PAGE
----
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Chloe* agreed to speak to me about this issue, after being groped in a nightclub last year. We discussed whether or not she feels that this inappropriate behaviour has increased since pre-pandemic nights out, to which she responded “I think because more people seem to be looking for hook-ups in clubs now after lockdown, people are generally more inappropriate and less understanding of normal boundaries.” Elaborating, she added “people seem more forward, and less subtle when trying to flirt with you”.
Eleanor* - another victim of sexual harassment in nightclubs post-lockdown - shared this view, as she told me “I feel like it has [increased]. Especially after this period of social distancing, people - mainly men - feel entitled to touch people - mainly women - without our consent.” In these instances, the general understanding appears to be that there is a sense of entitlement apparent, whereby nightclubs have become a hunting ground for a sexual partner - even moreso than in previous years.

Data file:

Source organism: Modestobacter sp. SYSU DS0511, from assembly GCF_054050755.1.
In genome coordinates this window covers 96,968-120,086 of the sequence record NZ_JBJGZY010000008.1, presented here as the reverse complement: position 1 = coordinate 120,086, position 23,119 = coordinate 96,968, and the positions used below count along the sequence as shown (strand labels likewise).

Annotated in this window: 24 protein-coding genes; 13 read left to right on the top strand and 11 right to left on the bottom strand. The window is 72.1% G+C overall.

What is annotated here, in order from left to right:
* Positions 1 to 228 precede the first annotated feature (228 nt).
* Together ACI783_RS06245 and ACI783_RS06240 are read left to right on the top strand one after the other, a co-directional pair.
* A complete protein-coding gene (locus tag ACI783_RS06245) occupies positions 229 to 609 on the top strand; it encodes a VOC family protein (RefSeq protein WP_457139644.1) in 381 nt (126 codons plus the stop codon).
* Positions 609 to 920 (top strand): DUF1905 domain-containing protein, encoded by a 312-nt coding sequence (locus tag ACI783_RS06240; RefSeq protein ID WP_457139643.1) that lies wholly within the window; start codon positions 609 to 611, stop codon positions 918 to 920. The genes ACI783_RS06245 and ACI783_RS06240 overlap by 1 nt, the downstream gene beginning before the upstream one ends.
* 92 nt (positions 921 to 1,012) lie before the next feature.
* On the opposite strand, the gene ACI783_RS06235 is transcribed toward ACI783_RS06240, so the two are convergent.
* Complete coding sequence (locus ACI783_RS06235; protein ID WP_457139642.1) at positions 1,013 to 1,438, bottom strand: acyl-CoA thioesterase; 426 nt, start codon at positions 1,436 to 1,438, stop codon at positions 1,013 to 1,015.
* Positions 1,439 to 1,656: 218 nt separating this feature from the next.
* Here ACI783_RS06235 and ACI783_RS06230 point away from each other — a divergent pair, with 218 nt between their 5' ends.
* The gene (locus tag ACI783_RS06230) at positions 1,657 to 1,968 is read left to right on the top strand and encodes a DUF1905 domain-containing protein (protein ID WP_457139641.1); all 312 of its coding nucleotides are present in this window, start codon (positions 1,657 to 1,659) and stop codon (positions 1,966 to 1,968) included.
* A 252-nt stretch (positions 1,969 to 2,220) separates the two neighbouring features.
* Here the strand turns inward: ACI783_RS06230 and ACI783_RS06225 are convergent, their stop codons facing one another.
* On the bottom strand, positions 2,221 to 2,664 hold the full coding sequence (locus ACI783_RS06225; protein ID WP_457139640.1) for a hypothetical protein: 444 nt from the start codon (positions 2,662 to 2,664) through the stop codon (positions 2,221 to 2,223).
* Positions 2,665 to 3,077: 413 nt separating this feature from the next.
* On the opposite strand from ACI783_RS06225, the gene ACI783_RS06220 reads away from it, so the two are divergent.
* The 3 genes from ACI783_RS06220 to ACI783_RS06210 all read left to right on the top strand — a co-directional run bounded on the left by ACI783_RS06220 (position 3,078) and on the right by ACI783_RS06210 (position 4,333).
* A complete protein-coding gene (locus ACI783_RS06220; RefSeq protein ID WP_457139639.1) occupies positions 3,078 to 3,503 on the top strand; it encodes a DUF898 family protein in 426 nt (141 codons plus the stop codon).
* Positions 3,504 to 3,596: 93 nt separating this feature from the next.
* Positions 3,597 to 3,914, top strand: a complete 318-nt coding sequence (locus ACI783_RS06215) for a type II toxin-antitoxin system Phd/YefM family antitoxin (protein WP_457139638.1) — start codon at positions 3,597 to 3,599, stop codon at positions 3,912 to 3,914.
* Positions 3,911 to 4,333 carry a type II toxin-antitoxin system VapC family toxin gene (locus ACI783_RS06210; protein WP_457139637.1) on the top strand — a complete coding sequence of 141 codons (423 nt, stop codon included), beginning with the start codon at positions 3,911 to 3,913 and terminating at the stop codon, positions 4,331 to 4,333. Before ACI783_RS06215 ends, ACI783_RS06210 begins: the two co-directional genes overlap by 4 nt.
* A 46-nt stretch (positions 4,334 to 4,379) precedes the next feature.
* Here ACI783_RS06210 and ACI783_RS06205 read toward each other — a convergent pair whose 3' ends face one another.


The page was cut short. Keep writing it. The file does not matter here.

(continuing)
So has prolonged periods of isolation made young people more desperate and eager for hook-ups, making them more likely to overstep the boundary of consent? Clinical Sexologist and Relationship Coach Ness Cooper says research indicates otherwise, and that the impact of the pandemic points to a trend away from hook-ups. “While at the start of the pandemic touch starvation was a big concern and how it would affect individuals when they had more availability of social interactions, current research on intimacy is suggesting that sexual touching and interactions are being kept within committed relationships more than causal hook-ups," she notes. “Individuals seem more focused on looking out for red and green flags when it comes to selecting intimate interactions and are acting with more caution.”